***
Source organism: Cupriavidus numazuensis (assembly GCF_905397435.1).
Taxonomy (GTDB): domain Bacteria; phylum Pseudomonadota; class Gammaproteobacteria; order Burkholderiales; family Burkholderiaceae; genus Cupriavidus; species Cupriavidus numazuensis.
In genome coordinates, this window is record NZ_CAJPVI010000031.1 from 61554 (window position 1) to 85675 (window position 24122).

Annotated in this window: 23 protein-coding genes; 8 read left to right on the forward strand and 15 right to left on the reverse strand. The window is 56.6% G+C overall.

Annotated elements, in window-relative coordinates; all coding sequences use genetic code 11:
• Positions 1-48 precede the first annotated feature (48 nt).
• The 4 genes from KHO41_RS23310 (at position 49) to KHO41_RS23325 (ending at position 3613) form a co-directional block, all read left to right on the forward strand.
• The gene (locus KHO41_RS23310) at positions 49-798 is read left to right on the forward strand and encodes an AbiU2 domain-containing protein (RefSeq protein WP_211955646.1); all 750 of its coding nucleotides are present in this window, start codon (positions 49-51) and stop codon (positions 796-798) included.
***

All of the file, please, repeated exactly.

Source organism: Cupriavidus numazuensis (assembly GCF_905397435.1).
Taxonomy (GTDB): domain Bacteria; phylum Pseudomonadota; class Gammaproteobacteria; order Burkholderiales; family Burkholderiaceae; genus Cupriavidus; species Cupriavidus numazuensis.
In genome coordinates, this window is record NZ_CAJPVI010000031.1 from 61554 (window position 1) to 85675 (window position 24122).

Annotated in this window: 23 protein-coding genes; 8 read left to right on the forward strand and 15 right to left on the reverse strand. The window is 56.6% G+C overall.

Annotated elements, in window-relative coordinates; all coding sequences use genetic code 11:
• Positions 1-48 precede the first annotated feature (48 nt).
• The 4 genes from KHO41_RS23310 (at position 49) to KHO41_RS23325 (ending at position 3613) form a co-directional block, all read left to right on the forward strand.
• The gene (locus KHO41_RS23310) at positions 49-798 is read left to right on the forward strand and encodes an AbiU2 domain-containing protein (RefSeq protein WP_211955646.1); all 750 of its coding nucleotides are present in this window, start codon (positions 49-51) and stop codon (positions 796-798) included.